Liz Truss urges UK to slash taxes to get 'match fit to take on China'
Liz Truss calls on UK to slash taxes to get ‘match fit to take on China’ as she warns the West to ‘get real’ about the threat posed by Beijing, Russia and other dictatorships
- UK needs to slash taxes to get a ‘match fit to take on China’, Lizz Truss will warn
- She will hit out at plans to implement a global minimum rate for corporation tax
Britain and the West need to slash taxes in order to get ‘match fit to take on China,’ Liz Truss will warn today.
The former prime minister will urge Western countries to ‘get real about the threat’ posed by China, Russia and other dictatorships.
Delivering the annual Margaret Thatcher Freedom Lecture, she will also warn that the Anglo-American economic model which helped the West win the Cold War is being ‘strangled into stagnation’ by a combination of high taxes and big government.
And she will hit out at plans to implement a global minimum rate for corporation tax, describing the move as a ‘global cartel of complacency’.
Her intervention comes just days after Emmanuel Macron and European Commission president Ursula von der Leyen made a conciliatory trip to China.
Britain and the West need to slash taxes in order to get ‘match fit to take on China,’ Liz Truss will warn today
Ms Truss will take a thinly veiled swipe at the French president, saying that ‘too many in the West have appeased and accommodated these regimes’.
‘Putin and Xi have made it clear they are allies against Western capitalism,’ she will say. ‘That is why Western leaders visiting president Xi to ask for his support in ending the war is a mistake. And it is a sign of weakness.’
Ms Truss will use today’s speech at the Heritage Foundation in Washington DC to warn of a new ‘global battle between free societies and dictatorships’.
She will say the West faces a ‘disease of ever-larger government’, with the size of the British state rising from 35 per cent of GDP at the turn of the century to 47 per cent today, and the US seeing a rise from 29 per cent to 35 per cent over the same period.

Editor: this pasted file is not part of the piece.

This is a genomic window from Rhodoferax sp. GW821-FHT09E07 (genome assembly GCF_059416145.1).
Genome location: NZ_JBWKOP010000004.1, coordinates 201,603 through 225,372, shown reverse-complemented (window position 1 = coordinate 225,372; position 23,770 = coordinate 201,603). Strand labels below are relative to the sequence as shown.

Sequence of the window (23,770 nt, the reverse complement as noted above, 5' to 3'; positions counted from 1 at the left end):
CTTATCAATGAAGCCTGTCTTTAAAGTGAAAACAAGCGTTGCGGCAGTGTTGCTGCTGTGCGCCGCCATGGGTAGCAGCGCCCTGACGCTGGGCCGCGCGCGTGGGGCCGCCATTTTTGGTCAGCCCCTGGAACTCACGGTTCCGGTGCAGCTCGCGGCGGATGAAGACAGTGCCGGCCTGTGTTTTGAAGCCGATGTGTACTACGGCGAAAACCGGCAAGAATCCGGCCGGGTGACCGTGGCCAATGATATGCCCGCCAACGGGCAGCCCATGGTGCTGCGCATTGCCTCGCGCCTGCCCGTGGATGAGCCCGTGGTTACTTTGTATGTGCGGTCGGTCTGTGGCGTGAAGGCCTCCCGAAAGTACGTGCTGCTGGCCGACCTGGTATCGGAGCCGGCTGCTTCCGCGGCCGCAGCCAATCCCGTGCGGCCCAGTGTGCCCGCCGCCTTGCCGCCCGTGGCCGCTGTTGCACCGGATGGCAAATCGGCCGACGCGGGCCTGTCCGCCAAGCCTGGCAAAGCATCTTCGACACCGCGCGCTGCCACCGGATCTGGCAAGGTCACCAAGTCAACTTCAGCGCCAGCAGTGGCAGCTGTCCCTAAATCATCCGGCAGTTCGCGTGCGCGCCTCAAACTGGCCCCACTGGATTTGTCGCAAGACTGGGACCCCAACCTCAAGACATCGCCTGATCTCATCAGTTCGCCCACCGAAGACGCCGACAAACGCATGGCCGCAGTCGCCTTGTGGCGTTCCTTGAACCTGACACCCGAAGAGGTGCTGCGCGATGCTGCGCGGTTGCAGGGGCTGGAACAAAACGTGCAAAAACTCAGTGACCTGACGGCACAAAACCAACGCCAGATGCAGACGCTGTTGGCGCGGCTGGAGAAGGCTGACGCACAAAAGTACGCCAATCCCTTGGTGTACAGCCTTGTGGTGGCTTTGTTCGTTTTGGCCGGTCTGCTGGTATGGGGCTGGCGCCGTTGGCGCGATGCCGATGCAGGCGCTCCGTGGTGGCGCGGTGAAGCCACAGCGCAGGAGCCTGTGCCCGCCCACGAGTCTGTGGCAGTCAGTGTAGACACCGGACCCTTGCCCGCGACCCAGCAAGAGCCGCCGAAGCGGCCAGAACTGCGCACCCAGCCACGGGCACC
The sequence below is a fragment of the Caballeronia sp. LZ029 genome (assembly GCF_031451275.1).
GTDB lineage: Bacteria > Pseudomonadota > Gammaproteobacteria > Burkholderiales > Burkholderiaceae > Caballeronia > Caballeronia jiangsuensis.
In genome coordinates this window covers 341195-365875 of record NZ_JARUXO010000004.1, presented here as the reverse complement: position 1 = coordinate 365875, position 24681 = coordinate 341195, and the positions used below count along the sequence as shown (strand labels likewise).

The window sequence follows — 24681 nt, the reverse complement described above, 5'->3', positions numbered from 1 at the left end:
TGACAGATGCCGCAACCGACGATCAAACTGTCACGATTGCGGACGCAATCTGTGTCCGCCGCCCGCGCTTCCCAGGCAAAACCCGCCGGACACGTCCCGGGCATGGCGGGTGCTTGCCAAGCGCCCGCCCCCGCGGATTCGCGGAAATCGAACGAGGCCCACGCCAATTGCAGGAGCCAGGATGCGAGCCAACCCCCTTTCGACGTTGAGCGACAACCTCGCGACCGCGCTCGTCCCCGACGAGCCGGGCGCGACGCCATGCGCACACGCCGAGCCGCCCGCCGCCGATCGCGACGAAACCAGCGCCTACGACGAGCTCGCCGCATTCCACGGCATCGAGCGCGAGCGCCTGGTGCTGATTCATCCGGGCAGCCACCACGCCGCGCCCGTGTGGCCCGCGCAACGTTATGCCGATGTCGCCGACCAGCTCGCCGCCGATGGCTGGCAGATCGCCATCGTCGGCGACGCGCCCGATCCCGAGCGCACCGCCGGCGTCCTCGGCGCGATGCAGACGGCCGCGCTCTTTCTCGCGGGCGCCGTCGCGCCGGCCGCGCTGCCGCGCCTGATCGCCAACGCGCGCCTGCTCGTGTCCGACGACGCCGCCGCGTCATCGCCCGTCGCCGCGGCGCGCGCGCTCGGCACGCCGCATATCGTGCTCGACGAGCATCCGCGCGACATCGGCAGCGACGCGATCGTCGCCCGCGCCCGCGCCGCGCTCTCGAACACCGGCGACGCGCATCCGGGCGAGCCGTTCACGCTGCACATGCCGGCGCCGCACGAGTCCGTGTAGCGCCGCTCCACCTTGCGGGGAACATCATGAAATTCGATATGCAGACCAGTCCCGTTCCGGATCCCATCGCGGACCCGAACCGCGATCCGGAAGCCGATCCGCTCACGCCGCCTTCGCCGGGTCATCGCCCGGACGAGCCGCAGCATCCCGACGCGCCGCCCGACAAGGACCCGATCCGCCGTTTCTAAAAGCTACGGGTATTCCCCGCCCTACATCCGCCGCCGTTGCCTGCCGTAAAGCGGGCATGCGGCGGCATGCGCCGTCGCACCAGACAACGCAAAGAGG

‘We have to ask ourselves, are we still match fit to take on China and to take on the whole concept of state capitalism?’ she will say.
‘The sad truth is that we have seen stagnation, redistributionism and woke culture taking hold in business and the economy in the UK and the US. It results in more tax, more subsidies, more regulation.’ Ms Truss will lament the West’s failure to stand up for core values such as free speech and free enterprise, saying that both the UK and the US have suffered from ‘self-flagellation, lashing out at the very things that made us great’.
Truss will also hit out at plans to implement a global minimum rate for corporation tax, describing the move as a ‘global cartel of complacency’
The former prime minister will urge Western countries to ‘get real about the threat’ posed by China, Russia and other dictatorships
‘We’ve allowed our opponents to own our institutions, crowd our campuses and fill our airwaves.’
She will warn that authoritarian regimes are taking succour from the West’s confusion, saying that those who ‘hate freedom have been gaining ground’.
And she will step up calls for the world to adopt a tougher approach to Beijing, saying that the West needs to ‘put economic pressure on China before it is too late’.
Western countries ‘need to make sure Taiwan is able to defend itself’ from a potential Chinese invasion, she will say.
Ms Truss’s comments go much further than Rishi Sunak’s policy of ‘robust pragmatism’ towards Beijing and will fuel Tory calls for him to toughen the Government’s approach. She will also step up the pressure on her successor over tax, saying that low growth, rising living costs and declining wage levels are ‘symptoms’ of a high tax society.
And she will directly criticise the Government’s decision to sign up to an initiative by the OECD and G20 to set a global minimum tax rate of 15 per cent. The move is designed to prevent multinational corporations avoiding tax.
But Ms Truss will argue that it risks preventing countries from cutting taxes to boost competitiveness. ‘It’s nothing short of a global cartel of complacency,’ she will warn.
‘This agreement on high taxes, which is basically an agreement on high spending and low growth, will damage freedom.’
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